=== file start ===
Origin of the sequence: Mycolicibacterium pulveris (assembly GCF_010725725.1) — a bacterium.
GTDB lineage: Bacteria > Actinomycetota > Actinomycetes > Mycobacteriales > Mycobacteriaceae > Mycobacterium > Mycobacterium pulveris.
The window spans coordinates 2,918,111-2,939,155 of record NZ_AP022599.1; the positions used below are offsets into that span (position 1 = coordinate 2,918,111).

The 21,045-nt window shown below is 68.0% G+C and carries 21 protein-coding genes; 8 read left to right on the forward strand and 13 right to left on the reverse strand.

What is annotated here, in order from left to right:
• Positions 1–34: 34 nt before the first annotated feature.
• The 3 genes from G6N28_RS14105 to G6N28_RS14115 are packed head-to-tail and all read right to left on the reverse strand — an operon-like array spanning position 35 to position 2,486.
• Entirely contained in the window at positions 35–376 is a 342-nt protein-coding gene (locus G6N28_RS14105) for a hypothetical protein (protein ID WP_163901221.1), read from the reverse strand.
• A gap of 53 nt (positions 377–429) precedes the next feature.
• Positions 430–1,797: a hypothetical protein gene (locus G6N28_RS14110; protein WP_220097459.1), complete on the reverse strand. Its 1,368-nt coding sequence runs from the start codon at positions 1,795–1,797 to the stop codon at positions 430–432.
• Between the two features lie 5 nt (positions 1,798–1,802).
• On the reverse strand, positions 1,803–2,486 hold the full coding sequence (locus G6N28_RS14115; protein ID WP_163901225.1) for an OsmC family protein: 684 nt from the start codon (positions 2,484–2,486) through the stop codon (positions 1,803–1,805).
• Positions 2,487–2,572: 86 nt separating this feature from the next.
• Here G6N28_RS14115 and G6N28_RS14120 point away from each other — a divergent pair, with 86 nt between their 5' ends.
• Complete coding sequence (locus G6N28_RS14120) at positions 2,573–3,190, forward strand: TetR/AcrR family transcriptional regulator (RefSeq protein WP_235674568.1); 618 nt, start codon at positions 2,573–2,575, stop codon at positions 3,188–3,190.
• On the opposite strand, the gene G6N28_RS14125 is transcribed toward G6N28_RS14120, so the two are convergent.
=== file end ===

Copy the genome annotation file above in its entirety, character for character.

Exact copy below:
Origin of the sequence: Mycolicibacterium pulveris (assembly GCF_010725725.1) — a bacterium.
GTDB lineage: Bacteria > Actinomycetota > Actinomycetes > Mycobacteriales > Mycobacteriaceae > Mycobacterium > Mycobacterium pulveris.
The window spans coordinates 2,918,111-2,939,155 of record NZ_AP022599.1; the positions used below are offsets into that span (position 1 = coordinate 2,918,111).

The 21,045-nt window shown below is 68.0% G+C and carries 21 protein-coding genes; 8 read left to right on the forward strand and 13 right to left on the reverse strand.

What is annotated here, in order from left to right:
• Positions 1–34: 34 nt before the first annotated feature.
• The 3 genes from G6N28_RS14105 to G6N28_RS14115 are packed head-to-tail and all read right to left on the reverse strand — an operon-like array spanning position 35 to position 2,486.
• Entirely contained in the window at positions 35–376 is a 342-nt protein-coding gene (locus G6N28_RS14105) for a hypothetical protein (protein ID WP_163901221.1), read from the reverse strand.
• A gap of 53 nt (positions 377–429) precedes the next feature.
• Positions 430–1,797: a hypothetical protein gene (locus G6N28_RS14110; protein WP_220097459.1), complete on the reverse strand. Its 1,368-nt coding sequence runs from the start codon at positions 1,795–1,797 to the stop codon at positions 430–432.
• Between the two features lie 5 nt (positions 1,798–1,802).
• On the reverse strand, positions 1,803–2,486 hold the full coding sequence (locus G6N28_RS14115; protein ID WP_163901225.1) for an OsmC family protein: 684 nt from the start codon (positions 2,484–2,486) through the stop codon (positions 1,803–1,805).
• Positions 2,487–2,572: 86 nt separating this feature from the next.
• Here G6N28_RS14115 and G6N28_RS14120 point away from each other — a divergent pair, with 86 nt between their 5' ends.
• Complete coding sequence (locus G6N28_RS14120) at positions 2,573–3,190, forward strand: TetR/AcrR family transcriptional regulator (RefSeq protein WP_235674568.1); 618 nt, start codon at positions 2,573–2,575, stop codon at positions 3,188–3,190.
• On the opposite strand, the gene G6N28_RS14125 is transcribed toward G6N28_RS14120, so the two are convergent.